Against this background, automated contact tracing has raised acute privacy concerns. Whereas many prefer a decentralised model where the Bluetooth handshake keys are stored only on a user’s handset, many health authorities around the world, including the NHS, wanted centralised records of anonymised data. However, centralised systems permit re-identification by governments or even hackers. In the UK, such concerns were highlighted when a draft government memo was leaked in March suggesting ministers may be empowered to order the re-identification of individuals from their smartphone data where they viewed it as proportionate, fuelling pre-existing worries over excessive state surveillance, in particular from the Investigatory Powers Act (the so-called “Snooper’s Charter”).
To alleviate such risks, Apple and Google limited the operability of their proposed interface for centralised systems. The UK, however, pressed on with a centralised system, bypassing the deliberate limitations imposed by Apple and Google - albeit at a cost to phone battery life and necessitating that phone screens remain unlocked - risking data security.
Beyond practical concerns, an automated contact tracing app raises wider issues. Could those downloading it, for example, become liable for failing to self-isolate if the app notifies them of potential infection? While such notions sound far-fetched, South Korean authorities have launched a murder investigation into ‘Patient 31,’ a woman who refused to test and allegedly infected thousands with COVID-19. In this time of heightened anxiety, might we see existing UK criminal legislation deployed to “police” the app’s use?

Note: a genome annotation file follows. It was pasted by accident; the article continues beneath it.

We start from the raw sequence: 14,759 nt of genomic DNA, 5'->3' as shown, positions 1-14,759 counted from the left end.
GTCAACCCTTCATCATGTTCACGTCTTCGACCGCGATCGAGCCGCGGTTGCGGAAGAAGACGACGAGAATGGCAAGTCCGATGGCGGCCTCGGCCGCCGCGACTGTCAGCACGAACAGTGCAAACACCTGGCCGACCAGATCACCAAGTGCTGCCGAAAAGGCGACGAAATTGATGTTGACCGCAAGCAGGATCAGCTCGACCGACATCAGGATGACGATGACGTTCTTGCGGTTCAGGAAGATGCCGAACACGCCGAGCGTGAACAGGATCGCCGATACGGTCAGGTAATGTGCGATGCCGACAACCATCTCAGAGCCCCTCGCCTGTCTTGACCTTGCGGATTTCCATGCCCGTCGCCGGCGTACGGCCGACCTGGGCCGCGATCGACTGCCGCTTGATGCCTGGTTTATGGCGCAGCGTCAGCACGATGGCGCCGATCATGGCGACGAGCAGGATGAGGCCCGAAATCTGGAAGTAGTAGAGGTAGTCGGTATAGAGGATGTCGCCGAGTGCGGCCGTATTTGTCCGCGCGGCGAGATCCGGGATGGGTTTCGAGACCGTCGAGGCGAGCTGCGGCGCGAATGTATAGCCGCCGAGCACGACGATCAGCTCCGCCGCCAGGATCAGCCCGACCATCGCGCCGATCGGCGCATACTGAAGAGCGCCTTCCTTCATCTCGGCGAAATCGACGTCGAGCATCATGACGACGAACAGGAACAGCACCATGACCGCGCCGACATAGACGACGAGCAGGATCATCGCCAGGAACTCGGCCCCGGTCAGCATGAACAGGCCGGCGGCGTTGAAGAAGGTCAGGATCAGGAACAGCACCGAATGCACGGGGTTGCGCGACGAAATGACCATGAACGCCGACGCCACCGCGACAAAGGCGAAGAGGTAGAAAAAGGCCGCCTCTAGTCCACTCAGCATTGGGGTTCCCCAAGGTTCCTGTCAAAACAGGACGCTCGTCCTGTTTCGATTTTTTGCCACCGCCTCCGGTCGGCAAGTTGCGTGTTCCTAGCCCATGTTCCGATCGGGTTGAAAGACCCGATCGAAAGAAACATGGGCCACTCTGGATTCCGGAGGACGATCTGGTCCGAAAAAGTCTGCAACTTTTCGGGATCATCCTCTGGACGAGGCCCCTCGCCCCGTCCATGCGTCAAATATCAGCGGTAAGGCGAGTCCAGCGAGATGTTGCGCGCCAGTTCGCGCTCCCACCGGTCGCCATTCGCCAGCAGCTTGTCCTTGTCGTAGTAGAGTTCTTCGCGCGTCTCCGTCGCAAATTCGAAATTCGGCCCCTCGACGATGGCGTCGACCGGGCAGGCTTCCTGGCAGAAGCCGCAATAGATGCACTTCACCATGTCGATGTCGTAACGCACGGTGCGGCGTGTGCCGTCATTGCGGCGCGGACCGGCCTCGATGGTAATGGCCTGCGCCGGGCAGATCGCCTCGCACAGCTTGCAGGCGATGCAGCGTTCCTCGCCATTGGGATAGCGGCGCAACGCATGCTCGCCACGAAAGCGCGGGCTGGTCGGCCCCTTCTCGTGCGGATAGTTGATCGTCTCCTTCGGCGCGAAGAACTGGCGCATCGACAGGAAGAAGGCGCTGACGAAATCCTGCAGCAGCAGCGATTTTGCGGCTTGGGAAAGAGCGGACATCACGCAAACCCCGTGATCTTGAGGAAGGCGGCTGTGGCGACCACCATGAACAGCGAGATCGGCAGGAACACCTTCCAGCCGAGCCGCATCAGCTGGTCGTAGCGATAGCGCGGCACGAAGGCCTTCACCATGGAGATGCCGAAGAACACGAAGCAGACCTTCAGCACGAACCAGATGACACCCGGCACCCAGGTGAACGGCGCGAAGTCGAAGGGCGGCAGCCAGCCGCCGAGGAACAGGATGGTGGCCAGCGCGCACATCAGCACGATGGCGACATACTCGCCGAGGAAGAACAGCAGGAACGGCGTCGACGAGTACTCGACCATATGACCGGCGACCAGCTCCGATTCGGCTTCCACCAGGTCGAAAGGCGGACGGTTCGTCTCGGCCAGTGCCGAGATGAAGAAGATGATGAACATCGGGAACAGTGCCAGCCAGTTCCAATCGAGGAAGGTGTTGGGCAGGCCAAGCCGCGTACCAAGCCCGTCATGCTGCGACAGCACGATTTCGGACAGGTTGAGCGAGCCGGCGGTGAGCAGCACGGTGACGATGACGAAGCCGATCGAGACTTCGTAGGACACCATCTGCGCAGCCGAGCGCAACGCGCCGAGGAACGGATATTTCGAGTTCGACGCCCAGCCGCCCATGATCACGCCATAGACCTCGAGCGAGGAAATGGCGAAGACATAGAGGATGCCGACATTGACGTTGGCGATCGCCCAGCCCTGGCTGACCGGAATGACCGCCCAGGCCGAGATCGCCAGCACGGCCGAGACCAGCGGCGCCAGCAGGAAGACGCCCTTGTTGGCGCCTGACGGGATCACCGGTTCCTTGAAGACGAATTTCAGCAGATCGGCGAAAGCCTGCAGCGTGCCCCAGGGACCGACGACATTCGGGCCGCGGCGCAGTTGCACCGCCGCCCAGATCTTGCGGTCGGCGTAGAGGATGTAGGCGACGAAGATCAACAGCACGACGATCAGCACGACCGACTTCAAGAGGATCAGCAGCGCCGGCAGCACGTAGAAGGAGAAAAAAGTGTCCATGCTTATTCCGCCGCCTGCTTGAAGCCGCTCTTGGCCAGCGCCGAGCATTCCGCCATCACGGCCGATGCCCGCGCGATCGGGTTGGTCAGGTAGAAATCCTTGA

Data protection laws – a help or a hindrance?
In a straight contest between health and data privacy, polls show the public in favour of allowing the government to use mobile phones to track coronavirus carriers and inform others of potential infection. Regulators have been at pains to say that data protection laws are not incompatible with public health safety. Both the UK’s Information Commissioner and the European Data Protection Board (EDPB) have expressed their support - in principle - for a data-driven solution as part of the response to this health emergency.
On 4 May, the Information Commissioner submitted evidence to the UK parliament’s Human Rights Committee about the NHSX app and, while sitting on the fence about whether or not the database should be centralised, emphasised the need to observe essential principles of transparency, data minimisation and purpose limitation. The EDPB has stated that, such is the privacy intrusion of monitoring location and contacts, only voluntary adoption could legitimise it; those who cannot or decide not to use contact tracing apps should suffer no disadvantage. With concerns already emerging about the app’s “function creep” and who may be given access to its database, a group of leading human rights lawyers highlighted the significant interference with human rights inherent in the UK government’s proposals, warning of potential litigation to come. Facing such legal headwinds, the government has found itself out of step with much of the rest of the world and is reportedly exploring a switch to a decentralised model after all.
Despite the controversy surrounding it, data protection law is remarkably malleable. Although the legislative framework is complicated there is a path through which, if navigated carefully, permits the potentially life-saving benefits of automated contact tracing whilst simultaneously guarding against governmental overreach and maintaining trust. With the NHSX app now being trialled on the Isle of Wight before national roll-out in weeks, it remains to be seen whether the practical problems and legal hurdles can be overcome to help restore a semblance of normality to our lives, and allow the UK and the rest of the world to begin the path to recovery after this extraordinary period.
Julian Hayes is a partner at BCL Solicitors LLP in London, specialising in computer misuse offences, surveillance and data protection law. Andrew Watson is a legal assistant in BCL Sollictors LLP’s corporate and financial crime team.